- Given all these restrictions ( for both cases; actually, the "1" is only a real equation, allowing for an arbitrary complex phase on the final results), we arrive at two possible matrices: one given in the article with symmetrical spatial part, which for some wave function is the ground state of the proton, and one given above (normalization factor to be added) with antisymmetrical spatial part, which corresponds to some excited states.
- Note that you can also derive the matrix by symmetrizing with matrix . Please confirm whether this explanation was sufficient. --Quilbert 07:36, 10 July 2007 (UTC)
Isospin symmetry states of the pion
The isospin properties of antiquarks have not been explained. This is probably quite important, since it leads to a different form for the pion triplet states than you might expect in the analogy to dynamic spin. The assignment of isospin to the antiquarks is such that it allows quark/antiquark combination states to have the same isospin transformations.
I haven't verified, but the assignment given in Halzen and Martin which allows this is and .
Perhaps this needs to be clarified?
OlekG 17:37, 17 May 2007 (UTC)
Isospin symmetry of quarks
Hi I wonder if anyone can help? In the section "Isospin Symmetry of Quarks"(part shown below), The Proton (duu, udu, uud) the Neutron (udd, dud, ddu) this makes sense but the values given in the statement to the right, are identical for both the proton & neutron, also the sets of up and down arrows appear to be identical for p & n is this an error? or am I missing something fundamental.
"In the framework of the Standard Model, the isospin symmetry of the proton and neutron are reinterpreted as the isospin symmetry of the up and down quarks. Technically, the nucleon doublet states are seen to be linear combinations of products of 3-particle isospin doublet states and spin doublet states. That is, the (spin-up) proton wave function, in terms of quark-flavour eigenstates, is described by
and the (spin-up) neutron by
Here, is the up quark flavour eigenstate, and is the down quark flavour eigenstate, while and are the eigenstates of Sz. Although the above is the technically correct way of denoting a proton and neutron in terms of quark flavour and spin eigenstates, this is almost always glossed over, and these are more simply referred to as uud and udd."
If anyone could help, I would be grateful Rowly (talk) 19:26, 7 February 2008 (UTC)
Retrieved from "http://en.wikipedia.org/wiki/Talk:Isospin/Comments"
- This is not an error. The states described are a mixing of z-component isospin eigenstates and z-component spin eigenstates. The way the states are mixed (the matrix) is identical for protons and neutrons. Both are considered spin-up, so the z-component spin eigenstates are also identical. Only the z component of the isospin is different (eigenspace to the left of the matrix), thus the quark composition. Please come back if you still have questions. Greetings --Quilbert (talk) 04:24, 10 February 2008 (UTC)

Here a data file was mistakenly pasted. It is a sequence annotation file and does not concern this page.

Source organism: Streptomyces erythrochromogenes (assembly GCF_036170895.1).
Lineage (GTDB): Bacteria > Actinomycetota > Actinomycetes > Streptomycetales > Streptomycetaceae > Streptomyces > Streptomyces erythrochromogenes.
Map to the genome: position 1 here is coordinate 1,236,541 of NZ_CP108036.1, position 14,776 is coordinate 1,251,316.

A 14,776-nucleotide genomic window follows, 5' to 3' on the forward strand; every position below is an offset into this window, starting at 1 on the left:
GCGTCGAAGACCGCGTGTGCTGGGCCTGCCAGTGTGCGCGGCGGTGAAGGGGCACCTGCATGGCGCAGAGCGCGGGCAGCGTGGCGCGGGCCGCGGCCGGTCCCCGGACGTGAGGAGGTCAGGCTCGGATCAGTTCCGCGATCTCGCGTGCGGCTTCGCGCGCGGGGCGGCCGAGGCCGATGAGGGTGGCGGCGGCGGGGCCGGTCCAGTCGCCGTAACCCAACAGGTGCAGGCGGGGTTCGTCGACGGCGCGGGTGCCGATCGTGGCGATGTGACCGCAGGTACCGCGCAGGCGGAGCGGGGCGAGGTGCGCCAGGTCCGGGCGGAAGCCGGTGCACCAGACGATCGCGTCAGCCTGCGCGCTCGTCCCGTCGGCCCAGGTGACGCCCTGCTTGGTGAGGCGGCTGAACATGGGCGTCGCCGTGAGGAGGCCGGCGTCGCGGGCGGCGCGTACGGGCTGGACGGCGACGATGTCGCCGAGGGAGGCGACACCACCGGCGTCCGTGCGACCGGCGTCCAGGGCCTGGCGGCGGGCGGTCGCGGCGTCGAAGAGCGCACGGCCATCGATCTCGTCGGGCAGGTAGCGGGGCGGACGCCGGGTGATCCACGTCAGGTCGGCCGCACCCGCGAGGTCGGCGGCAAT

In order to uphold the quality of Wikipedia:Good articles, all articles listed as Good articles are being reviewed against the GA criteria as part of the GA project quality task force. While all the hard work that has gone into this article is appreciated, unfortunately, as of February 13, 2008, this article fails to satisfy the criteria, as detailed below. For that reason, the article has been delisted from WP:GA. However, if improvements are made bringing the article up to standards, the article may be nominated at WP:GAN. If you feel this decision has been made in error, you may seek remediation at WP:GAR.
This article has been delisted from GA due to a lack of inline citation. Note that the good article criteria have changed since this article was promoted and inline citations did not used to be required. I've passed the article on to the unreferenced GA task force; once it is adequately sourced, it should be renominated.--jwandersTalk 00:32, 13 February 2008 (UTC)
Two neutrons have not Coulombic repulsion. But they have attraction through the strong nuclear force when they approach each other in a distance of the order of 2x10-15m. So, as there is not repulsion, but there is attraction between two neutrons when they interact in distances of the order of 2fm, it means that two neutrons would have to form a dineutron 0n2, and would never have to separate. And the Universe would have to be fulfilled by a great quantity of dineutros.
However a dineutron does not exist in Nature, because the dineutron is never formed. Why?
Heisenberg tried to explain it by proposing the concept of isospin. Unfortunatelly the isospin is a pure mathematical concept, and Heisenberg’s proposal actually is unacceptable. Indeed, as two neutrons in the structure of the dineutron would agglutinated by a force of attraction, obviously such a force of attraction must be surpassed by a 'force of repulsion, in order to separate the two neutrons. Because only a force of repulsion can neutralize the effect of a force of attraction.